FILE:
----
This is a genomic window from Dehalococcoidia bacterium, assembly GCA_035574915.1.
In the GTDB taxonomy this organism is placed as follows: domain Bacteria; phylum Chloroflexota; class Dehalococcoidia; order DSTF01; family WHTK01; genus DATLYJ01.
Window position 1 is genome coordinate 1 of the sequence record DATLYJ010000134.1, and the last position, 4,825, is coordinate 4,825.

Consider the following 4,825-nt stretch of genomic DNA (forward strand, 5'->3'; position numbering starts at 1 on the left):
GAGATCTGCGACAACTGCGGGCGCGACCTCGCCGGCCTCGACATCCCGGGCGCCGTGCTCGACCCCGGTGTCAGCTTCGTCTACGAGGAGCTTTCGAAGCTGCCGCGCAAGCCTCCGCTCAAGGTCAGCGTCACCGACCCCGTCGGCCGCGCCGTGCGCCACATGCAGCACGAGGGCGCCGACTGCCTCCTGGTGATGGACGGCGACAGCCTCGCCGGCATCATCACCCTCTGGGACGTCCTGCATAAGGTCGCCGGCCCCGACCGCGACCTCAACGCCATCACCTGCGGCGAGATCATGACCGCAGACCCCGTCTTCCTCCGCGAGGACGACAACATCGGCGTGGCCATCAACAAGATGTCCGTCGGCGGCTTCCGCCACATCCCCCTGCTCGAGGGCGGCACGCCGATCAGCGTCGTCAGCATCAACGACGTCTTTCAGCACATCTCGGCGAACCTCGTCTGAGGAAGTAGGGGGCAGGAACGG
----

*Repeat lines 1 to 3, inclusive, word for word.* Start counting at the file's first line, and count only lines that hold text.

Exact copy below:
This is a genomic window from Dehalococcoidia bacterium, assembly GCA_035574915.1.
In the GTDB taxonomy this organism is placed as follows: domain Bacteria; phylum Chloroflexota; class Dehalococcoidia; order DSTF01; family WHTK01; genus DATLYJ01.
Window position 1 is genome coordinate 1 of the sequence record DATLYJ010000134.1, and the last position, 4,825, is coordinate 4,825.